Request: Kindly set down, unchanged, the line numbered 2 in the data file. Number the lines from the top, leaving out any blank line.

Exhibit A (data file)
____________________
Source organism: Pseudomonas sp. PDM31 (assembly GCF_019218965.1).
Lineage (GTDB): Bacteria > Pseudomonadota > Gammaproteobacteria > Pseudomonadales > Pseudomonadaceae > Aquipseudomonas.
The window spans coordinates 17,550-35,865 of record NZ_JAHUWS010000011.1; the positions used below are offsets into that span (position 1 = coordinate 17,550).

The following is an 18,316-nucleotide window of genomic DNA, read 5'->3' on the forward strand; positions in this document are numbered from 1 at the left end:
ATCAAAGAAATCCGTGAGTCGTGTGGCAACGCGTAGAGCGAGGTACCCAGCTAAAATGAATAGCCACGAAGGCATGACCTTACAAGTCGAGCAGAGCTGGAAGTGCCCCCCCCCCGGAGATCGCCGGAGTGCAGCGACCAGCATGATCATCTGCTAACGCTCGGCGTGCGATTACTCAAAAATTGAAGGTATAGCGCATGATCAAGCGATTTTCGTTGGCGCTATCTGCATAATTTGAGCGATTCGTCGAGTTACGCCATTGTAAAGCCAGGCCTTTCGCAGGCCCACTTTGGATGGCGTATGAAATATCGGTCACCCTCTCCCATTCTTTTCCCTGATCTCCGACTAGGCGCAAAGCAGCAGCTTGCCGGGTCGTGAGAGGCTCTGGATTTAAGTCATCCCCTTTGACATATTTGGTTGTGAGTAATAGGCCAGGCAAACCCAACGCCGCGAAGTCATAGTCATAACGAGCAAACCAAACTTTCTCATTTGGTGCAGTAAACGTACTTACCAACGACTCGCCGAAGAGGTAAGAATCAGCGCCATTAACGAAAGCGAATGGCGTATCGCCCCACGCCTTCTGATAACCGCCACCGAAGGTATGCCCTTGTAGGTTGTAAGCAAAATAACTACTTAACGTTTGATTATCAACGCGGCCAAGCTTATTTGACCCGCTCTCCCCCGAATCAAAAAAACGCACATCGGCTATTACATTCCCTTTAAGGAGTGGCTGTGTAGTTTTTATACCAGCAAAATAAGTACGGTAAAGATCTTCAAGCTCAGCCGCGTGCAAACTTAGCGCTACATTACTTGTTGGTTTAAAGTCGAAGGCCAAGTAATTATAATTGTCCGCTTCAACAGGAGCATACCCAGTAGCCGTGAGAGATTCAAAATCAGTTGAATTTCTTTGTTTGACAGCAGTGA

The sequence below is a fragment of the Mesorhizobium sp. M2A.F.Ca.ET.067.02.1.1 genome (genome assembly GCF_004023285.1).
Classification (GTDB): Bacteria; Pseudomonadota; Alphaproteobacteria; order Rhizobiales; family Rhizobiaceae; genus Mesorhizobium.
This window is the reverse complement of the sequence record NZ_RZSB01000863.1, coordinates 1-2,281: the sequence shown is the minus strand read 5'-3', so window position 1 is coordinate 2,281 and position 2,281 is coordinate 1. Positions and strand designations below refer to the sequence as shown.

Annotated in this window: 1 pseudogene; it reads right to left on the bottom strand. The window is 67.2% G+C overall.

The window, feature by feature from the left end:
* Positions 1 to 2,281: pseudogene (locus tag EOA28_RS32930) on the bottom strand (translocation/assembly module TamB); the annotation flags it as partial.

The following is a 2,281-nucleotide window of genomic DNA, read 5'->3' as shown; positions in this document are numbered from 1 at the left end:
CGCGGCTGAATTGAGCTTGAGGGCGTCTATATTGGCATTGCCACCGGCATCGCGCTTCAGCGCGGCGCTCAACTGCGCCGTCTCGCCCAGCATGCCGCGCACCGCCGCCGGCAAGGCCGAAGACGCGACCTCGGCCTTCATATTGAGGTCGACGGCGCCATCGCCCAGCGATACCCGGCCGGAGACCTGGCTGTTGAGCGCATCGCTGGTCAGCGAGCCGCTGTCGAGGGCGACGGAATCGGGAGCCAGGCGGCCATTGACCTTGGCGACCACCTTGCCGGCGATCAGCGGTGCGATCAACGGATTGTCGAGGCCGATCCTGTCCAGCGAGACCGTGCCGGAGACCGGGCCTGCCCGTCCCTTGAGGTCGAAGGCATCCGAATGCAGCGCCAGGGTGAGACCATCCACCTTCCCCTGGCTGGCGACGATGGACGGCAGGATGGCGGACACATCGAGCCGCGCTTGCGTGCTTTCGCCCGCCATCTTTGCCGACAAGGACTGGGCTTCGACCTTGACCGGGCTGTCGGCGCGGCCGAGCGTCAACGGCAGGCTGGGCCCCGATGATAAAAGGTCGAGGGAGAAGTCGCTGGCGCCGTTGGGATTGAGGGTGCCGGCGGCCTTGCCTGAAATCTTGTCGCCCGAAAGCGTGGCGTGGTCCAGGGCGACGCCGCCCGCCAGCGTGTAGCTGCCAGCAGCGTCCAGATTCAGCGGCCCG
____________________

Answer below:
Lineage (GTDB): Bacteria > Pseudomonadota > Gammaproteobacteria > Pseudomonadales > Pseudomonadaceae > Aquipseudomonas.